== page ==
In 1.x generation viewers, this is what still happens. But not in 2.x ones. In 2.x ones, they've dropped that feature entirely. Now, we have to type out the complete word, it doesn't start searching until the word is finished, and it doesn't pop open everything--we have to poke and search a few times to get it to pop open *each* instance of that word.
That's annoying, but more than that, that drains time and energy that could be better spent creating things, organizing concerts, shopping, paying the Lindens money...It's not a HUGE annoyance, in terms of Second Life annoyances--Zindra, for example, would far overshadow it--but it's up there.
There's a JIRA post given at the end of CrystalShard Foo's post on it; click that link, read through the official description, and then watch it, please? She says Lindens are paying attention to that post, so the more watchers, the likelier it will be fixed in the somewhat near future.
Picasa is now offering virtually unlimited picture storage. Photobucket, not to be discounted, is now offering what they call unlimited storage. Throwing aside the question of which service is better, why are they doing this? I mean, yay for me, I don't have to worry about that metaphoric line, now, that I may be crossing twenty more uploads down the road, but--what's motivating both services to allow this?
Couple things from the Gutters online comic: this for the Comic Book Legal Defense Fund, and this for Firefly fans.
The Firefly tie-in is funny, but obvious. The Ryan Lee comic may take a bit of explanation, though I've linked it before. Essentially--and this is exactly why the CBLDF is fighting this--a man went from the States to Canada. Canada has a lethal border-search mechanism in place that makes the TSA seem somnolent on the job. They searched everything, including the hard drive on his laptop.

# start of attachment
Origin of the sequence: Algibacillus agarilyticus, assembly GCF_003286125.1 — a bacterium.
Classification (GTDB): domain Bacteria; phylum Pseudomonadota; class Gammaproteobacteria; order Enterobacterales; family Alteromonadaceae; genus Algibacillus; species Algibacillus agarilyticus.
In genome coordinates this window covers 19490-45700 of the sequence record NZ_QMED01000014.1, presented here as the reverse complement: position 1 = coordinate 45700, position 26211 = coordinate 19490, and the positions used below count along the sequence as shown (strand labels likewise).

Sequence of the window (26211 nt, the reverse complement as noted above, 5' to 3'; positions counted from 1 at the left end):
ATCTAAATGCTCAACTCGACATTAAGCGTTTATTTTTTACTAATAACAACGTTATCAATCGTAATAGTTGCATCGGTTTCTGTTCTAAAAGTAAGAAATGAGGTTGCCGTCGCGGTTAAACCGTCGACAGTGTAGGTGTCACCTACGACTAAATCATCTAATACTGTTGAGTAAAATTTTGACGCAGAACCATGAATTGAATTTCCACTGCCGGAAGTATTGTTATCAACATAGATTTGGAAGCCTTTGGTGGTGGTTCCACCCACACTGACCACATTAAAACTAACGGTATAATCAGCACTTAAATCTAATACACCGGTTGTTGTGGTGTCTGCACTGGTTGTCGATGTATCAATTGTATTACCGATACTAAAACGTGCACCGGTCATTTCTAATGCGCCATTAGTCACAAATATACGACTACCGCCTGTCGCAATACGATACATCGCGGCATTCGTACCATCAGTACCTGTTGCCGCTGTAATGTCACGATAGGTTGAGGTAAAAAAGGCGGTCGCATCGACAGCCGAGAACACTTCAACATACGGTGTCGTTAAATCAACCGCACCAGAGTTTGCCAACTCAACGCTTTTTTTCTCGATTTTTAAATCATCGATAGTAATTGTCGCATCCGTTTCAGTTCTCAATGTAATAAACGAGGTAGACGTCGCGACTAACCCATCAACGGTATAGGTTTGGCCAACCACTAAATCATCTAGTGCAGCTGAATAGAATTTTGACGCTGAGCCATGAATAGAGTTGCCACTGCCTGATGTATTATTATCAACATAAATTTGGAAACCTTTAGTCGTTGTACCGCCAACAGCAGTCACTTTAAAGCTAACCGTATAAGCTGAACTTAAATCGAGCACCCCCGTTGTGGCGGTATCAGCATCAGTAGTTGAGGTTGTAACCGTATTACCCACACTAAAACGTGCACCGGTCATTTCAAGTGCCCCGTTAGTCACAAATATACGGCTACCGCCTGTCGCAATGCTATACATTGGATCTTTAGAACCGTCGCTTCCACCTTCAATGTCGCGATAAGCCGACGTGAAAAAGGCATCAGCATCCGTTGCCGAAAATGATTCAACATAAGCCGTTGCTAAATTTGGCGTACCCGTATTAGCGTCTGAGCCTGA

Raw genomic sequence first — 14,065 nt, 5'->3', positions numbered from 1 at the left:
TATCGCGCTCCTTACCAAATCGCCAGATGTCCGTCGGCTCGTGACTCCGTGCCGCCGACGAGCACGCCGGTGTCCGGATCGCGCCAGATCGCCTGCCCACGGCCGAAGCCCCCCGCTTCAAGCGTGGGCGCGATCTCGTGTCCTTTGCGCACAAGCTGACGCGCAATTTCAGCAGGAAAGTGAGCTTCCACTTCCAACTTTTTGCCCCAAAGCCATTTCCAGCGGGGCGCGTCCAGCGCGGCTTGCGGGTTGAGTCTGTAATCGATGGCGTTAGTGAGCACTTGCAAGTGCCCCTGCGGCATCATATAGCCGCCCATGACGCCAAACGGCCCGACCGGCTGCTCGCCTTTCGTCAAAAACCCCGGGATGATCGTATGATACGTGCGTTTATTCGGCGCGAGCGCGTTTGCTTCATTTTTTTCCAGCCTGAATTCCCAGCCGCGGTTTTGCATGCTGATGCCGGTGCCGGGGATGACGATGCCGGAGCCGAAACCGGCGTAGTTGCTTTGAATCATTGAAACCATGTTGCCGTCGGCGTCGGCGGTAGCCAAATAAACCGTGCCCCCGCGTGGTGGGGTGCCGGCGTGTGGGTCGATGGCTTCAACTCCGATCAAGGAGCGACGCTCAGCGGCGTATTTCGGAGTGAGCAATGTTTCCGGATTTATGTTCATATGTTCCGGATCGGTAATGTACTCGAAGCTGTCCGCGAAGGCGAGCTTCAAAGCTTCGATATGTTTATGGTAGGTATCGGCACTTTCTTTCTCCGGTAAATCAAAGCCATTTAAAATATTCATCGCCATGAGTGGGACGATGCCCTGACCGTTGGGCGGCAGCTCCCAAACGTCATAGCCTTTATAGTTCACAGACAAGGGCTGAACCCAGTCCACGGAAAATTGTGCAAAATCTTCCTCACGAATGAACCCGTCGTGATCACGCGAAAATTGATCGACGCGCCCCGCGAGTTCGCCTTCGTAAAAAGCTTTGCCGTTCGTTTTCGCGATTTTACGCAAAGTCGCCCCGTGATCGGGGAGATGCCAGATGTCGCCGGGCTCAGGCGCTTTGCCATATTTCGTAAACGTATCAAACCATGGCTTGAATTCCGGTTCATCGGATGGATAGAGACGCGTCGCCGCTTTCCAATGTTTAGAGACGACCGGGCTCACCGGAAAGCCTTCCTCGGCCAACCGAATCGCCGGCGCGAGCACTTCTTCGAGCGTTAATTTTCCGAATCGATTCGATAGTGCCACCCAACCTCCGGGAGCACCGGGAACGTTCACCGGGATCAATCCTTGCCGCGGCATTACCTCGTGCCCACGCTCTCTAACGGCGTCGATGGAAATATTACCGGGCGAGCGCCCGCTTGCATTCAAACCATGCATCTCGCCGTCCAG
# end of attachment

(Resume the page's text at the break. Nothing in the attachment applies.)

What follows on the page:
And they found manga. With what they deemed 'pornographic' images of underage participants, which--drawn or not--figures in as an automatic charge of possessing child pornography.
|(from the Canada album)|
These are some of the characters of Magical Girl Lyrical Nanoha.
|(from the Canada album)|
And this is the title page of the second volume of the graphic novel Lost Girls.
Are these pornographic images? Well, I'd be hard pressed to see little girls in swimsuits and think they're meant to arouse and excite adults. But I will grant that fan-made comics frequently go beyond the bounds of decency. And Lost Girls, start to finish, is blatantly erotic, by design.
Okay, that's fine, let's say they were made to be pornography. Are they child pornography? And that's the sticking point.
To Canada, it's easy--if it features a sexualized child, photographically or artistically, it is child pornography. Period. And I'm sure there's some clarity of thought that goes along with being so dogmatic, but for me, the issue isn't that simple. For me, it has to pass several tests:
1. Is the image of a nude or sexualized child?
2. If yes, is the image photographic, or video?
And while there are other questions to ask, for me, that's also a good place to stop, because if the answer to question two is no, then it is, by default, not child pornography. Because arresting people for owning art is not a good road to travel. From there, it's not even a short jump to arresting people for owning whatever is termed violent, or anti-social, or dangerous, or whatever. Canada may be happy starting down that road; I'm not.
But by definition, that is the tack that the CBLDF is taking--they are not 'defending pedophilia', they are not 'fighting for child porn'. They are fighting, pure and simple, for ideas to remain free. They are fighting, pure and simple, for the divorce of image from reality. A drawing of a man getting shot in the head should never be a substitution for video of a man getting shot in the head. Conversely, an image of a child--whether the image can be deemed pornographic or not--should never be a substitution for a real, live child.
Children can be injured. Art can't. There IS a difference, people.